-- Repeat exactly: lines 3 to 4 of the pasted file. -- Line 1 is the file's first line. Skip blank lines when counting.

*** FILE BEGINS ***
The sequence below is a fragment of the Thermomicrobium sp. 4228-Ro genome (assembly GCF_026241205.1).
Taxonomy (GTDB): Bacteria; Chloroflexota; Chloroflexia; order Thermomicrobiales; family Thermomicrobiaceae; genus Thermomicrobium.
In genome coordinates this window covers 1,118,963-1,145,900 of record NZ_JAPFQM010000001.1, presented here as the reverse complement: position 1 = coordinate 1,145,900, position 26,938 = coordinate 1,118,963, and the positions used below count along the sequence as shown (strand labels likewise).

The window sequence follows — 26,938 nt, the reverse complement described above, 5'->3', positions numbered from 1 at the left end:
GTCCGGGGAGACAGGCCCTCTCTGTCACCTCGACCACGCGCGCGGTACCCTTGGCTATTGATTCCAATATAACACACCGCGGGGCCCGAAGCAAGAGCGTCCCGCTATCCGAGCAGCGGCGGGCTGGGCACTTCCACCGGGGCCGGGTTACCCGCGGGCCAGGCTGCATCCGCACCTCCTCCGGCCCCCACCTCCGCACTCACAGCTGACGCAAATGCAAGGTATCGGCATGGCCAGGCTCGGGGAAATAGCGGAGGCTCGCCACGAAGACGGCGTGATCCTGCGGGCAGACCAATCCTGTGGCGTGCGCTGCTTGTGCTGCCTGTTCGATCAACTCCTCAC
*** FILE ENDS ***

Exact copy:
In genome coordinates this window covers 1,118,963-1,145,900 of record NZ_JAPFQM010000001.1, presented here as the reverse complement: position 1 = coordinate 1,145,900, position 26,938 = coordinate 1,118,963, and the positions used below count along the sequence as shown (strand labels likewise).

The window sequence follows — 26,938 nt, the reverse complement described above, 5'->3', positions numbered from 1 at the left end: